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John Marsh

Mission Development Adviser


All three of these models are based on the church being a warm, attractive and vibrant community which clearly articulates a message of good news and lives it out. Information from other pages might help with this.  


This model depends on people who are outside the church coming into church buildings and church-based events. They would visit regular Sunday services and festival services, they might connect with the church through occasional offices.  

Benefits of this model – we are confident on ‘home ground’, we have competence in this area, the whole church is represented, we are familiar with this approach.  

Limitations of this model – it takes some level of bravery to cross our threshold, our visitors may be nervous in our space, people need to already have a high level of interest in the church.  

Go and Come   

This model depends on people in the church engaging with the local community in activities that they might find interesting and helpful. The church members might set up parent and toddler groups or groups for particular ages or interest groups. They might join existing local groups themselves.  

Benefits of this model – Meeting people on more neutral ground allows trust to be built and ordinary relationships to develop. This allows us more easily to invite people to enquirers courses or church services.  

Limitations of this model – The entry point into our worshipping community is still the building we are used to, and the style of worship that suits us, at a time of our choosing. This means the barrier to entry is still relatively high.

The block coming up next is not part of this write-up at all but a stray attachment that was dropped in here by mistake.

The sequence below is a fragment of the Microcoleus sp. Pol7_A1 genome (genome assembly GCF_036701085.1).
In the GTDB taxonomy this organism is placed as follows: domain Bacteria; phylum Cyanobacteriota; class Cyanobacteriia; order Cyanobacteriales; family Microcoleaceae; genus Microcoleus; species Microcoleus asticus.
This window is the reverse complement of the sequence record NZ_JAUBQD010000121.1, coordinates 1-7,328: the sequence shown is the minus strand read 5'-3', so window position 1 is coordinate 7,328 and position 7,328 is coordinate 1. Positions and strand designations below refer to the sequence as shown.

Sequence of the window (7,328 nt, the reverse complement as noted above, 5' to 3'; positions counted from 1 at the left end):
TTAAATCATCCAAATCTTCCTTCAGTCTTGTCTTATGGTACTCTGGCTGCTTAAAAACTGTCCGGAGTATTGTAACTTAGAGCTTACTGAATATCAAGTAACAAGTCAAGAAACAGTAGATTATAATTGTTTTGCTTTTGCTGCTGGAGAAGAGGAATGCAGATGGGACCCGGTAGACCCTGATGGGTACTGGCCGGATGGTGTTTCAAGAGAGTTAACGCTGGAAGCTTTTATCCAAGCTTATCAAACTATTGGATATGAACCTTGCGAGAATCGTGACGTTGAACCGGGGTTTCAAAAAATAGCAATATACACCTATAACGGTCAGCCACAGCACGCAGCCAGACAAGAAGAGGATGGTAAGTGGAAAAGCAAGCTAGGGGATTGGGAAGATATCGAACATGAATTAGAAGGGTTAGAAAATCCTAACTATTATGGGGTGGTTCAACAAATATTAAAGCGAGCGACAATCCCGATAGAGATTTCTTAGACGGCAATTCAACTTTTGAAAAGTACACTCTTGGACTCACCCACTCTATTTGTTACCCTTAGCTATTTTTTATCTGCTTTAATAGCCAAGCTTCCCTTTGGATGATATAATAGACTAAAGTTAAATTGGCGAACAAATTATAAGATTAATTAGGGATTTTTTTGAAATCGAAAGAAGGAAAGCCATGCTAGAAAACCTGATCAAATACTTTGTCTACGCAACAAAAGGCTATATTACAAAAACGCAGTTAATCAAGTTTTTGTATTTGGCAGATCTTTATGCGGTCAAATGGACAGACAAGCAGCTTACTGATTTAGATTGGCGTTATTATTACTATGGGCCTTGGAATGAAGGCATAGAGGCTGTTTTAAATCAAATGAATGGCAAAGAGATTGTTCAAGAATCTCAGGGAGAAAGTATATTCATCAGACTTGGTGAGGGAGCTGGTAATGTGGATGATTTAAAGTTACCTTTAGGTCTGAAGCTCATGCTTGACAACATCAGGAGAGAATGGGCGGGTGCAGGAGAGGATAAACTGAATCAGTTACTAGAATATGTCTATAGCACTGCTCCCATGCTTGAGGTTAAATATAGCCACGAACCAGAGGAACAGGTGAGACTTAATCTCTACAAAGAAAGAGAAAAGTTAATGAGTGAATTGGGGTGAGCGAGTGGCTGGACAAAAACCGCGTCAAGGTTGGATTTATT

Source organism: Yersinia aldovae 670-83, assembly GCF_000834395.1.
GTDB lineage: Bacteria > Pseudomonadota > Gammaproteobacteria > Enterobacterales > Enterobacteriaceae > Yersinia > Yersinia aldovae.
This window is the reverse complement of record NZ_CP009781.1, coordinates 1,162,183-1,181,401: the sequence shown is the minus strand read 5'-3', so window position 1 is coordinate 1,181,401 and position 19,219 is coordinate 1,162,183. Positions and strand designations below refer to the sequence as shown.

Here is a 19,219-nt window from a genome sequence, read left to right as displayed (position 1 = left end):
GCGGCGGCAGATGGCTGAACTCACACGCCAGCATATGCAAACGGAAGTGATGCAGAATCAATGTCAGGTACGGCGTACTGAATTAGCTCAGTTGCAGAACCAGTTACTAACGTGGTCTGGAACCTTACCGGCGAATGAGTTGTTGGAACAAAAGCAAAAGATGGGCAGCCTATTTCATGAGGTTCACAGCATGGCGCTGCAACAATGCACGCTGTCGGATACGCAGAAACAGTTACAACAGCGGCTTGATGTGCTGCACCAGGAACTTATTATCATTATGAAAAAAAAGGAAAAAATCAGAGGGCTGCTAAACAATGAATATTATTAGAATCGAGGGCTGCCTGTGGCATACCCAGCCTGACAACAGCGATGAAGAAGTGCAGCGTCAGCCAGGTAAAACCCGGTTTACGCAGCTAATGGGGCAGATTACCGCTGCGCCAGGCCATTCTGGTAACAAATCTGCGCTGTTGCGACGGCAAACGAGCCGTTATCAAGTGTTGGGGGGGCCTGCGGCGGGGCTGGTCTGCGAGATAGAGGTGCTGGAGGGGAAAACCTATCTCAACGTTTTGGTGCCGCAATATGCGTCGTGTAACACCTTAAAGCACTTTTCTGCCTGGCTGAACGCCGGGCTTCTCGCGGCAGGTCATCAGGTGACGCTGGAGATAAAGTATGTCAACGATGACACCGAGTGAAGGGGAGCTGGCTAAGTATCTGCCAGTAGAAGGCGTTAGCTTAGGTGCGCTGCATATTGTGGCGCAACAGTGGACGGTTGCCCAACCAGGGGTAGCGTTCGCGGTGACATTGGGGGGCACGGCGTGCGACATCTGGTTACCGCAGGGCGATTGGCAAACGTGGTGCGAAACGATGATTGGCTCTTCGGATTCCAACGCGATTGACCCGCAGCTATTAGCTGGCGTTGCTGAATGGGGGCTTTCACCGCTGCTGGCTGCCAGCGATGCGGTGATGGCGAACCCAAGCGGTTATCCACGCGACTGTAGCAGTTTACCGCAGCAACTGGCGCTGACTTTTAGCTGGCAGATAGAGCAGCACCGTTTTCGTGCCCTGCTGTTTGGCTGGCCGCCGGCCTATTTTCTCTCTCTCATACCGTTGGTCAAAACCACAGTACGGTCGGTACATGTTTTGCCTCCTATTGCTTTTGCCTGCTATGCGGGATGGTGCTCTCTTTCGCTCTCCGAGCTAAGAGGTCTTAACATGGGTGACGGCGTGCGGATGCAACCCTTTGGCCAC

Go and Stay  

This model depends on people in the church being willing to establish new Christian communities that are separate from the usual Sunday morning service. It is a development of ‘Go and Come’ where the activity or group which is engaged with gradually develops its own spiritual depth and becomes a worshipping community in its own right, but remains under the direction of the Oversight Minister. This is effectively a New Congregation.  

Benefits of this model – The style, place and time of worship can be suited to the new community. The new community will have a higher chance of seeing new opportunities and multiplying themselves.  

Limitations of this model- The new community and the home church will have to work hard to build good relationships between themselves. They will both have to work hard to recognise the new community as ‘real church’.